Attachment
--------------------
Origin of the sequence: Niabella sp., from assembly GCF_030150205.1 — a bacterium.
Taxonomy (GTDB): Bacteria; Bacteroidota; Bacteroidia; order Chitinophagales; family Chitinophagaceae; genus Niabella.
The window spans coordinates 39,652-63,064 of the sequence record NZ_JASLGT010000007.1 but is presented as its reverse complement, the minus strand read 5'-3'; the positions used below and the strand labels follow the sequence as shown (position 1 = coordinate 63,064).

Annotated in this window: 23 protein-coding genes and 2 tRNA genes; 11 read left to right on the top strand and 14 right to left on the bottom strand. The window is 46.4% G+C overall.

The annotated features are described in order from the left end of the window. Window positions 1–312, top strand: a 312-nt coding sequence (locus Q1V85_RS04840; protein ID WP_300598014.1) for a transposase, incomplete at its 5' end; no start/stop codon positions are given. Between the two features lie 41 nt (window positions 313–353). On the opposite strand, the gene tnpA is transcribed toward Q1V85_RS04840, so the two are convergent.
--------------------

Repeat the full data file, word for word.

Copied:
Origin of the sequence: Niabella sp., from assembly GCF_030150205.1 — a bacterium.
Taxonomy (GTDB): Bacteria; Bacteroidota; Bacteroidia; order Chitinophagales; family Chitinophagaceae; genus Niabella.
The window spans coordinates 39,652-63,064 of the sequence record NZ_JASLGT010000007.1 but is presented as its reverse complement, the minus strand read 5'-3'; the positions used below and the strand labels follow the sequence as shown (position 1 = coordinate 63,064).

Annotated in this window: 23 protein-coding genes and 2 tRNA genes; 11 read left to right on the top strand and 14 right to left on the bottom strand. The window is 46.4% G+C overall.

The annotated features are described in order from the left end of the window. Window positions 1–312, top strand: a 312-nt coding sequence (locus Q1V85_RS04840; protein ID WP_300598014.1) for a transposase, incomplete at its 5' end; no start/stop codon positions are given. Between the two features lie 41 nt (window positions 313–353). On the opposite strand, the gene tnpA is transcribed toward Q1V85_RS04840, so the two are convergent.